The borrower then has up until five business days before the sale date to cure the loan or up until the time of sale to pay the loan off. If the borrower fails to do either, the property can be sold at auction to the highest bidder.


In Missouri, lenders send a breach letter to borrowers in default. Borrowers must be delinquent for 120 days before a notice of sale can be issued, and the sale is to occur 40 to 50 days after the notice.

Lenders must publish the foreclosure in a newspaper in the county where the property is located. Depending on the size of the town, they must publish either twenty times through to the day of sale, or once a week for four successive weeks, with the last one taking place the week of the sale.


In Nevada, if a borrower defaults, the lender must wait at least 30 days before issuing a statement that details the actions needed to cure the loan before the foreclosure process formally begins. If a property is owner-occupied, the law requires that the borrower have the option to participate in mediation. Thirty days after that, the trustee may issue a Notice of Default and Election to Sell. The borrower then has three months to cure the default.

Nevada requires that a separate “danger notice” be issued to the borrower. Once the three-month NOD mark has passed, the sale can proceed. The borrower must receive notice 20 days before the sale. The notice must be displayed in a public place, and published in a county newspaper once a week for the three consecutive weeks leading up to the sale.


In Oregon, the borrower must be delinquent for 120 days before issuing a notice of default. For residential trust deeds, the beneficiary must offer mediation to the borrower. The notice of default and notice of sale are issued and recorded in the courthouse of the county where the property is located. The sale date is scheduled about 145 days out.

The lender must issue a danger notice to those holding residential trust deeds. The notice of sale must be published in a county newspaper once a week for four consecutive weeks leading up to the sale, with the last one being at least twenty days before the sale.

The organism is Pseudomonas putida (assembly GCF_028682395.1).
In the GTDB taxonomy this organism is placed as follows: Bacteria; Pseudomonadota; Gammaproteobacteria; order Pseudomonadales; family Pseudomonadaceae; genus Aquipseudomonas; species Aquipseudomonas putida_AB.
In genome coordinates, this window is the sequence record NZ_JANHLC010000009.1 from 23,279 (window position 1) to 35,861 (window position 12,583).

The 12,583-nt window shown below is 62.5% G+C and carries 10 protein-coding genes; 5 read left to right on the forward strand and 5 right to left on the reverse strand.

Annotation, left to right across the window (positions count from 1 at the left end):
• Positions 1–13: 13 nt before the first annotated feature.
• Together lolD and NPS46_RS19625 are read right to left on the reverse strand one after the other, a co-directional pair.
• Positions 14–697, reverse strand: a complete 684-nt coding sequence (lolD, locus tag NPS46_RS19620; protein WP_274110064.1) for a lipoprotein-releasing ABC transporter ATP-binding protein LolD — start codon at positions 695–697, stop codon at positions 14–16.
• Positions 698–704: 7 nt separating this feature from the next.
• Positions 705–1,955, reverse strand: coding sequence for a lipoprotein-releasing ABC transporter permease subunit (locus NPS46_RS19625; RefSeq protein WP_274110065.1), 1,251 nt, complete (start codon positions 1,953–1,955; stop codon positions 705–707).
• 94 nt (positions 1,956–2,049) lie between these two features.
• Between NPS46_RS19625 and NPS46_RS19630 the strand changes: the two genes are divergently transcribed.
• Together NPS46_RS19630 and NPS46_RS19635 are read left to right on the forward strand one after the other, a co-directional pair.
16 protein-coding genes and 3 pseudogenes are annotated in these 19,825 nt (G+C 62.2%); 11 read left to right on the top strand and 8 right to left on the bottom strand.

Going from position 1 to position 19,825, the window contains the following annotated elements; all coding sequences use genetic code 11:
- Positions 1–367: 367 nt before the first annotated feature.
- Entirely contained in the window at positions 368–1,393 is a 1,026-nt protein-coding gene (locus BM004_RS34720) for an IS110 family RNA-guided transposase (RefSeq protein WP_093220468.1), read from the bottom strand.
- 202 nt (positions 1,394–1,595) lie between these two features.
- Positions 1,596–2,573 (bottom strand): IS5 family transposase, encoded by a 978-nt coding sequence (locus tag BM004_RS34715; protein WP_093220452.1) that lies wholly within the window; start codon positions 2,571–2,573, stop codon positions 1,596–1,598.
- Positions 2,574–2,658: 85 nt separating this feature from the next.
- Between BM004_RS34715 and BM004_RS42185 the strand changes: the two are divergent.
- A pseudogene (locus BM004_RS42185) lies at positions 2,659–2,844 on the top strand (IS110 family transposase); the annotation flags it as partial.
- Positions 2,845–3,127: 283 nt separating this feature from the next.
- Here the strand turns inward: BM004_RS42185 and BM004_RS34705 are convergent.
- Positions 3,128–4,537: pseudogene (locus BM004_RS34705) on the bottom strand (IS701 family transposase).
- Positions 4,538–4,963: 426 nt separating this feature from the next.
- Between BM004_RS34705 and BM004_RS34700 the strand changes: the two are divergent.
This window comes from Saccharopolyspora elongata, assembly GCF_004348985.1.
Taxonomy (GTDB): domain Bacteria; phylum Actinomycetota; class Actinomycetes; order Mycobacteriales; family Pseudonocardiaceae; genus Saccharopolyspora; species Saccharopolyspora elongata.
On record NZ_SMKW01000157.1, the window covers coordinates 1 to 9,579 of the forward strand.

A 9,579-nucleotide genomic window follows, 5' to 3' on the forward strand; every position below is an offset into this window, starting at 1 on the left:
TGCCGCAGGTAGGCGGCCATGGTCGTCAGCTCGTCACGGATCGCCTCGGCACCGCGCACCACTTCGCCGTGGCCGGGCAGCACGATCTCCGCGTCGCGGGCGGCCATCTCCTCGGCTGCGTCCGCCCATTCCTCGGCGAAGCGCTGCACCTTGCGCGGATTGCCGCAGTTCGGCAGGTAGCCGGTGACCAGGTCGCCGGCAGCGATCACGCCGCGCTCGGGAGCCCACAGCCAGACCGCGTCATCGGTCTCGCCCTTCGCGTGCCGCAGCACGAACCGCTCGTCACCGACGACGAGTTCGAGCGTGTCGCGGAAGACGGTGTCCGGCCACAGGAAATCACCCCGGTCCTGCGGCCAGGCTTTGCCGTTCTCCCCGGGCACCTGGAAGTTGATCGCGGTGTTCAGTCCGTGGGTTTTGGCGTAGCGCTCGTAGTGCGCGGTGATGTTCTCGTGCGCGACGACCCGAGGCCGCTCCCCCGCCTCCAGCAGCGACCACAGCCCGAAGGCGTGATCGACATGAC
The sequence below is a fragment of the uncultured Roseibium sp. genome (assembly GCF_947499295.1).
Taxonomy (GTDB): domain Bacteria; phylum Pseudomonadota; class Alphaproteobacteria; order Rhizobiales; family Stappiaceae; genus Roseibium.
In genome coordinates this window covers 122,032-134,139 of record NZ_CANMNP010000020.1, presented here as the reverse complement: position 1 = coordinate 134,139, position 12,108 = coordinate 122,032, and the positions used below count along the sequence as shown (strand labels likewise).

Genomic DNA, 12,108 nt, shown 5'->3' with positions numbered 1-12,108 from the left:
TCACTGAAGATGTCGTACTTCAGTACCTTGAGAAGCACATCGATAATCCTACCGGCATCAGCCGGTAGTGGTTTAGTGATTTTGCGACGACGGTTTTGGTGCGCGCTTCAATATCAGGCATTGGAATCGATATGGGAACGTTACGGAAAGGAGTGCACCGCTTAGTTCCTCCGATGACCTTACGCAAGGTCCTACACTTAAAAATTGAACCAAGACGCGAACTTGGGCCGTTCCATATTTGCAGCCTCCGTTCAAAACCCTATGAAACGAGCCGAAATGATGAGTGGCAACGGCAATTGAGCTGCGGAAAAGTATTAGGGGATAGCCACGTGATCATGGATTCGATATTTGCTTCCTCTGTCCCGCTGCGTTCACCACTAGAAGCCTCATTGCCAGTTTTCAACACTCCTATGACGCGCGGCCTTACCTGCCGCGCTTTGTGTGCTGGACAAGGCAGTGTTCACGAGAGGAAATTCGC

In Texas, once a loan goes into default the trustee sends the borrower a notice of default and intent to foreclose. This notice must be given no sooner than 20 days before the loan is accelerated. Once the loan has been accelerated, the trustee prepares and files a notice of trustee’s sale.

The notice of trustee’s sale indicates the date, time, and location of the foreclosure sale. The notice of sale is posted at the county courthouse and sent by certified mail to the borrower at least 21 days before the sale date. The borrower has three weeks before the sale date to pay the loan. If the borrower fails to do so, the property can be sold at auction to the highest bidder.

In Texas, all nonjudicial foreclosure auctions are held on the first Tuesday of every month.

Why Do Lenders Need a Foreclosure Service?

Navigate the Complex Nonjudicial Foreclosure Process

For small to medium lenders encountering their first foreclosure, the process can be overwhelming and daunting. A foreclosure service provides answers and comes up with solutions for uniquely complex problems. Lending teams are never left in the dark about the status of their foreclosure.


Lenders are subject to many compliance codes depending on their state, from statewide homeowners’ bill of rights, to federal laws like the Fair Debt Collections Practices ACT (FDCPA). Failure to comply with code can result in serious consequences for small lenders, including lawsuits and financially devastating delays. Foreclosure services are well-versed in foreclosure compliance law and can ensure that lenders stay above board.

Streamline the Process

Lenders often do not have the time to handle the foreclosure process. When lenders bring on a foreclosure service, the service can work hand-in-hand with the lender, freeing lending teams to focus on their customers instead.

The Premiere Foreclosure Service for Your Commercial Real Estate Nonjudicial Foreclosure

At Total Lender Solutions, we advocate for lenders looking to maximize recoveries on defaulted loans in Arizona, California, Missouri, Nevada, Oregon, and Texas. For over 15 years, our team of highly experienced real estate professionals and legal experts has transformed complicated processes into clear resolutions for institutional and private lenders. We work as a vigorous extension of your team to provide comprehensive solutions and seamless communication, from pre-foreclosure and notice of default to the final sale phase. Our dedication and persistence when it comes to the foreclosure process ensures that our clients feel confident in reaching a successful outcome. Contact us today.